|CT MAXILLOFACIAL WO IV CONTRAST
|CT MAXILLOFACIAL WO
|CT SINUSES WO CONTRAST
|CT HEAD PARANASAL SINUSES WITHOUT IV CONTRAST
|CT HEAD SINUSES WO IVCON
|CTA ABD AORTA W BILAT ILIOFEMORAL W CONTRAST
|CT ABDOMINAL AORTA/ILIOFEMORAL RUNOFF ANGIO W AND WO IV CONTRAST BILATERAL
|CT ABD RUNOFF ANGIO W/WO BILAT
* Examples of different naming conventions for radiology procedure codes, order names, and different names for the protocols are shown. Columns 1 and 2 present the radiology orderable in both short name and long name format. Column 3 is a defined procedure protocol associated with the radiology orderable in the same row. Columns 4 and 5 are the long and short Radlex Playbook names generated by converting the protocol name to a standardized nomenclature using the Radlex Playbook. The final column is the Radlex Playbook ID (RPID) assigned to the Playbook name.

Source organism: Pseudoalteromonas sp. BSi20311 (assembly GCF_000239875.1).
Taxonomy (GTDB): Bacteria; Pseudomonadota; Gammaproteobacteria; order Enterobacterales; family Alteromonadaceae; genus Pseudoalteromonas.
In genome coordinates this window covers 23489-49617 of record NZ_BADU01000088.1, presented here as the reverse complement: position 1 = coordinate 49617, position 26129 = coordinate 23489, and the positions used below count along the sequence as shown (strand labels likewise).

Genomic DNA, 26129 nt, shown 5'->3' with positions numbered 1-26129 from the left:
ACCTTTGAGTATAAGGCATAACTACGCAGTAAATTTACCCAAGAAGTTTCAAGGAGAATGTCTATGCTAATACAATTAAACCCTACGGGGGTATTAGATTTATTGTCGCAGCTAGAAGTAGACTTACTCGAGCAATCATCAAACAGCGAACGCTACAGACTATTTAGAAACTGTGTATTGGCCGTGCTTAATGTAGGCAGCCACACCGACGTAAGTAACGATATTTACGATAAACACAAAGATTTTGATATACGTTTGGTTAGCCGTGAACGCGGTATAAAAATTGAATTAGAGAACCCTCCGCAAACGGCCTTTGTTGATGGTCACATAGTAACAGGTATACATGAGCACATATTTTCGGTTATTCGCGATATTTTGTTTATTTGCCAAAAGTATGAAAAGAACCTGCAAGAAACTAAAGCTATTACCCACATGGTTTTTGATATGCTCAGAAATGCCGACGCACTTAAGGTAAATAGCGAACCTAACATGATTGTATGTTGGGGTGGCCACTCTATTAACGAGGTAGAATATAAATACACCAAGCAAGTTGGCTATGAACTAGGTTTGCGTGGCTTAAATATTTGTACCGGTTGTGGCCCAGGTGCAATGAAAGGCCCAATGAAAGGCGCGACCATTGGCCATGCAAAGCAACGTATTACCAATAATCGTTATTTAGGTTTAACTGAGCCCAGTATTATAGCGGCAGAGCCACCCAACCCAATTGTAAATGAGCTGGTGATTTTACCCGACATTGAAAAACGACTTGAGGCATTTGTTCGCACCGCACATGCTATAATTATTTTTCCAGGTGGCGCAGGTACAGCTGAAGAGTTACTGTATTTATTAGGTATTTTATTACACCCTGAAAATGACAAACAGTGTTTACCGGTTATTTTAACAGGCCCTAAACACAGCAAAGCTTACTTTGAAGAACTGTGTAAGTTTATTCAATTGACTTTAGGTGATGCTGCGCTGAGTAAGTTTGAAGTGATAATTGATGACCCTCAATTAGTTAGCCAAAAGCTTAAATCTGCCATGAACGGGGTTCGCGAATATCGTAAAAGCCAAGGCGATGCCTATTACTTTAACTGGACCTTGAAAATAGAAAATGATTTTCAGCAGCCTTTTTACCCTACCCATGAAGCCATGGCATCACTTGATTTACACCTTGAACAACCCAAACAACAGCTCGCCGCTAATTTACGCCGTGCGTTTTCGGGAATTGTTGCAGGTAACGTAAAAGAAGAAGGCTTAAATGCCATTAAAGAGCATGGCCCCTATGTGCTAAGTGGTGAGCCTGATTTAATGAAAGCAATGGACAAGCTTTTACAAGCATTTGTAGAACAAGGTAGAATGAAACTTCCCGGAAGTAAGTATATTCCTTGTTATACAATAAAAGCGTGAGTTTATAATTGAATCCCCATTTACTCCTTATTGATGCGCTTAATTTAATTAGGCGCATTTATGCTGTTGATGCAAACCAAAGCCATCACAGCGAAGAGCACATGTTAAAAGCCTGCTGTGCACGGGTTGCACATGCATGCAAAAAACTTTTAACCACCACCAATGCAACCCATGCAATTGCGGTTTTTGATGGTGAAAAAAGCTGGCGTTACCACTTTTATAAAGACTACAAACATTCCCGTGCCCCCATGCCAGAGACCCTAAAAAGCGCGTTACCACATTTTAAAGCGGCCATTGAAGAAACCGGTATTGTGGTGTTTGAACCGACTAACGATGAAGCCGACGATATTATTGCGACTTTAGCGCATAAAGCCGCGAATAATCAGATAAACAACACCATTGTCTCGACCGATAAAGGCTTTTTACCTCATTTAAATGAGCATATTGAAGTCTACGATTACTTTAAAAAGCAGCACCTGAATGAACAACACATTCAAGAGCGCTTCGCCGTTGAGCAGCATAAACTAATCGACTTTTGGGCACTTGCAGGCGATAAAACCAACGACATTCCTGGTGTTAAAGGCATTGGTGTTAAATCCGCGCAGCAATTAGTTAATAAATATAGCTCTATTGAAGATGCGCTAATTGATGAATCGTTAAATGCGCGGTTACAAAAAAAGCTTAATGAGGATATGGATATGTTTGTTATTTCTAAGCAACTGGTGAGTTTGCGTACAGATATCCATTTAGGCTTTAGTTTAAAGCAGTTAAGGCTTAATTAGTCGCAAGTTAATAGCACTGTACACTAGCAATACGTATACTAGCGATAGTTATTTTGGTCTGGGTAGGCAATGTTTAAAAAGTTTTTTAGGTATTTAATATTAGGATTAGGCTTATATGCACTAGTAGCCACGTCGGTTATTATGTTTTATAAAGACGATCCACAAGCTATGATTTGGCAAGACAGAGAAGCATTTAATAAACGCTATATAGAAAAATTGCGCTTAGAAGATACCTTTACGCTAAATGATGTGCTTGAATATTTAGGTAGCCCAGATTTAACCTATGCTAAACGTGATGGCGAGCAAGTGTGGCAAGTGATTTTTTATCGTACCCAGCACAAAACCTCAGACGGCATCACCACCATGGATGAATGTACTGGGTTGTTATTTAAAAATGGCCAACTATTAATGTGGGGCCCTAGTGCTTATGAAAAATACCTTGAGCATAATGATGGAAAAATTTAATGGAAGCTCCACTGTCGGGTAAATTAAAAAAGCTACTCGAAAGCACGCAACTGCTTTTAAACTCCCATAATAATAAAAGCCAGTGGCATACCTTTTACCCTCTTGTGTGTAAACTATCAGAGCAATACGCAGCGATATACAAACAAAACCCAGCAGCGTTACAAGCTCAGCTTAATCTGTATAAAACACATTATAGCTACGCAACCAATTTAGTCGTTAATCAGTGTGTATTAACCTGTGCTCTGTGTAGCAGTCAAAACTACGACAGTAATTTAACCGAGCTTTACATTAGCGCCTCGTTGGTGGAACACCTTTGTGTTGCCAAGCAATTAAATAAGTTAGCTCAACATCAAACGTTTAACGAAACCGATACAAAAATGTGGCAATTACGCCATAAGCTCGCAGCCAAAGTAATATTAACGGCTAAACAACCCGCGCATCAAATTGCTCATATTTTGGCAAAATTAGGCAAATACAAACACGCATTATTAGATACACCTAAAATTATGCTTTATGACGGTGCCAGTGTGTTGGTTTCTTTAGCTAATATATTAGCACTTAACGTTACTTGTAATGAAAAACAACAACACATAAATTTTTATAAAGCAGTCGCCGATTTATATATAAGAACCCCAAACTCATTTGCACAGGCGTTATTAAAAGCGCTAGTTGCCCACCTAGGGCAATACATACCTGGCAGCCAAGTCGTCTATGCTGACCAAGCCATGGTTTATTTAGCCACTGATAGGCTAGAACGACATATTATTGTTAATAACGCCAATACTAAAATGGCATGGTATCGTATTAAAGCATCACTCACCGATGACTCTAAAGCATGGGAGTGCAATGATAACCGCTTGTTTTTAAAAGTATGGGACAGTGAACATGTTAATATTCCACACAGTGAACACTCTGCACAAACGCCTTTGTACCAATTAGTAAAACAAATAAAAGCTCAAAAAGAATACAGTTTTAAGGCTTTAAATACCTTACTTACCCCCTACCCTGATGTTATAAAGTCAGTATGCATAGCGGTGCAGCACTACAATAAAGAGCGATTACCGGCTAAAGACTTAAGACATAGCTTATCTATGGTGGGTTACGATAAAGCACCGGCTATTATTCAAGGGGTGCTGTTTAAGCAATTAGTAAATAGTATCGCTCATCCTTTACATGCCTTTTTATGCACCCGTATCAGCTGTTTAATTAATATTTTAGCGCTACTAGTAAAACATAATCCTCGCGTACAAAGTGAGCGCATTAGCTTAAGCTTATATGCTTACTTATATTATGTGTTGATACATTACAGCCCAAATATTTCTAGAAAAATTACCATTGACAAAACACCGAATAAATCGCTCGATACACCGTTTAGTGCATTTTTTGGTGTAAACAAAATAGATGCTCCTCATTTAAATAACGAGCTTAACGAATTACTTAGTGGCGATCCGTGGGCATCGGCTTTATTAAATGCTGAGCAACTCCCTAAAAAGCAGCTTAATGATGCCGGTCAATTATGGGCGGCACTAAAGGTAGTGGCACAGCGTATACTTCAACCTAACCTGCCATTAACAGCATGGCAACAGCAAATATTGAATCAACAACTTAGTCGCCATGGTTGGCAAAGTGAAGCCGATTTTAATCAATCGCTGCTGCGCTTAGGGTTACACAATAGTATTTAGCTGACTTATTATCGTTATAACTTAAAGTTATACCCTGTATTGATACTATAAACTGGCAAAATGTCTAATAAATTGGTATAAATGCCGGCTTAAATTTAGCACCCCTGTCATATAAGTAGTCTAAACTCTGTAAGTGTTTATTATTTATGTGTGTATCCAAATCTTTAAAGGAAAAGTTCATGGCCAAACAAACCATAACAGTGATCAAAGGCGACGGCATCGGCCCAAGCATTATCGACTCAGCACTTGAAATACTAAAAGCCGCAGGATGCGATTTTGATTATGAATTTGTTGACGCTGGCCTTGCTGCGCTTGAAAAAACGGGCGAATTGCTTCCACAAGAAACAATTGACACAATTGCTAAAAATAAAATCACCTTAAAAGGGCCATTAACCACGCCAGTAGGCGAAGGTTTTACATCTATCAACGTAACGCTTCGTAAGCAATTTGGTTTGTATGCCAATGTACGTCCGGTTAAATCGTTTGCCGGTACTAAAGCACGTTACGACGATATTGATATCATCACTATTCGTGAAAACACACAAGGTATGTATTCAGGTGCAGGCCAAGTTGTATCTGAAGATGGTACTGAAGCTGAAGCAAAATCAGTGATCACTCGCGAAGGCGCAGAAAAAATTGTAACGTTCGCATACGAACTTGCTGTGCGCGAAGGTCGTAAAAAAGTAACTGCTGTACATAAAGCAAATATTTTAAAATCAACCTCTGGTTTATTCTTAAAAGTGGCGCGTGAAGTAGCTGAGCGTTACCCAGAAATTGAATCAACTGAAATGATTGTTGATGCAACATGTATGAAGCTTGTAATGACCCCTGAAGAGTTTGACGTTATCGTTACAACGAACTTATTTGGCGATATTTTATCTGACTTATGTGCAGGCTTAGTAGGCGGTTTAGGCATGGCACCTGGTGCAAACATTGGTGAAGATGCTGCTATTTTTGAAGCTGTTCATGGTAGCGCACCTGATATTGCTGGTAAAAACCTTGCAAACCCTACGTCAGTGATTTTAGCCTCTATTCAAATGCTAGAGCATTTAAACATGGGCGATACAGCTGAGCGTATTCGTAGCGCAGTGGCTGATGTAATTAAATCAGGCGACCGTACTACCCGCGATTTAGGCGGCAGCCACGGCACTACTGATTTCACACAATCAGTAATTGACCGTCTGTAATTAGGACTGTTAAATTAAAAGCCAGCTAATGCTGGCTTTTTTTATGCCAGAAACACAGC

If the order was placed without the use of electronic order entry, an individual must manually review the order and determine which of the practice’s procedure codes best matches the order. This step may be done by a customer service representative, a CT operator, or a radiologist. If there is any doubt whatsoever about which procedure code best matches the order, the referring physician should be contacted to verify the correct procedure code is selected so the required exam can be completed.